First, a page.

The global marketplace called the internet has people tapping their credit card data into their phones and laptops: the long credit card number, the security code, checking off which type of credit card will be used. The more savvy merchants, however, are making the buying process easier for their clientele.
Of course, I’ll read that number to you for the fourth time. This doesn’t take any time at all now, does it, dear?
It’s time to update
Created only a few decades ago, back in the 1950s, the pieces of plastic that fit so well into your wallet were not designed for this type of experience. Processing credit cards was initially designed for the quick swipe, not the detail-orientated data entry that we all do when we want to buy something online. As a result, it’s important for sellers to update the buying experience for their customers.
To keep up with the times and to not lose sales, consider offering these alternatives to your clients:
Forty-six percent of online consumers have used an alternative method for an online purchase. If the consumers have to decide the merchant from which to buy, they are going to go with the most user-friendly and efficient method. Wouldn’t you?
Consider which ones might make the selling and buying experience better for all involved:
This one has been around for quite a while. Consumers are familiar with it, and it’s easy. The seller sets up an account; the consumer probably already has one. With a flat transaction fee of 2.9% plus $0.30, you’ll have confidence that there won’t be variable fees or hidden charges. If your sales are high, you can attain a higher volume-based discount of 2.2%.
Here’s how it works
You send the invoice through PayPal. Via email, the consumer receives the invoice from PayPal, pays for the product through their already established and pre-loaded PayPal account, and the money gets funneled into your PayPal account almost instantly. No “check’s in the mail” here or problems with credit card transaction. Insta-ease. And we all like that.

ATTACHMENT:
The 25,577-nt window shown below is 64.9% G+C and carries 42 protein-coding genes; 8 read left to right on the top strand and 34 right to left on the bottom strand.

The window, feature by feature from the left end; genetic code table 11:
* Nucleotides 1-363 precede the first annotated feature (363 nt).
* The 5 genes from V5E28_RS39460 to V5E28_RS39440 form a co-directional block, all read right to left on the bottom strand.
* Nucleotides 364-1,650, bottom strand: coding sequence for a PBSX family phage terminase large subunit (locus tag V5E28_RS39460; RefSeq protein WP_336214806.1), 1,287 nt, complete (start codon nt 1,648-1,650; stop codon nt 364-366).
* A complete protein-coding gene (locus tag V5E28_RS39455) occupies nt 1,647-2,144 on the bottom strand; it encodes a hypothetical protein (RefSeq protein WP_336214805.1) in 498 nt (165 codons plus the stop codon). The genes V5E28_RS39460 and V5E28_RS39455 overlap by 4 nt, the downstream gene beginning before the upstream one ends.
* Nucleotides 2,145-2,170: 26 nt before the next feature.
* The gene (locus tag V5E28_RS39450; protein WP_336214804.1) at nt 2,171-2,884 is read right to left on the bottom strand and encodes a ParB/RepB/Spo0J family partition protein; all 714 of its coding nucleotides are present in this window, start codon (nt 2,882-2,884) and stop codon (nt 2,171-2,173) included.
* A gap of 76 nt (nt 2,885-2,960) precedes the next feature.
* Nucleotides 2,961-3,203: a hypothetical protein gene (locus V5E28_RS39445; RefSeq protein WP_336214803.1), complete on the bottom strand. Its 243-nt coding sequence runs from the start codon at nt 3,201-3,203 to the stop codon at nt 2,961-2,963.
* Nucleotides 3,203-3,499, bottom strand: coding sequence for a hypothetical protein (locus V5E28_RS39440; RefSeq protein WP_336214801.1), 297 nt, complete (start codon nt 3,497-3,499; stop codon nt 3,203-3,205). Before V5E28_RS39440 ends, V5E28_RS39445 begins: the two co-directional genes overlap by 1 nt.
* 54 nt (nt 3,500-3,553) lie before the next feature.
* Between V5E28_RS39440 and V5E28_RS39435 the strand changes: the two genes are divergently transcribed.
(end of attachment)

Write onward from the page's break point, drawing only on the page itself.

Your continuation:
Created by the makers of QuickBooks and TurboTax, Intuit is a strong alternative for the older ways of accepting credit card payments for small businesses. The reader is free, and there are no set up fees.
They have to make their money somehow, so of course, that’s where the fee per transaction comes in. Rates vary, depending upon the number of transactions. As always, the higher the number of transactions, the less the transaction fee. You can choose from a monthly plan or a flat 2.7% fee per transaction.
Here’s how it works:
You attach a credit card reader to your cellular device. This makes you mobile; from the crafts fair to your shop to the side of a customer’s table in a restaurant, you can swipe the credit card with ease. From your phone, you can easily text or email the clients their receipts, and the transaction is transmitted from their bank accounts to your bank account. Similar to the PayPal method, an Intuit GoPayment Prepaid Visa card can be established, and funds can be to or from that, as well.
With a free app for your iPhone, iPad, or droid, you can be up and running with Square pretty quickly. You plug the card reader right into the top of your phone, and much like Intuit, you can simply slide the card and accept credit card purchases on the fly for that competitive and now predicable rate of 2.75% per swipe — or a flat $275.00 monthly fee if you’re flying through high-volume transactions. The reader is free, as is the set-up, and there isn’t a contract that you have to sign. If you aren’t satisfied, you can easily cut the ties.
The concept of buying goods and services started in the early 1900s, and 50 years later, we connected that concept to a plastic card. (It’s hard to imagine that the ever-popular credit cards have only been around for about 60 years, isn’t it?) Now here we are now again, pondering how best to morph the buying and selling power for both the consumer and the merchant.
This adding machine just showed me our monthly sales are down, sweetheart. Everyone uses these new fangled gadgets!
Let go of covered-wagon days and the era of making dinners in pearls, high heels, and skirts. Join the times, folks, and watch your sales increase!
Valerie J. Wilson is a freelance writer who focuses on a wide variety of topics, mainly business issues such as online reputation management.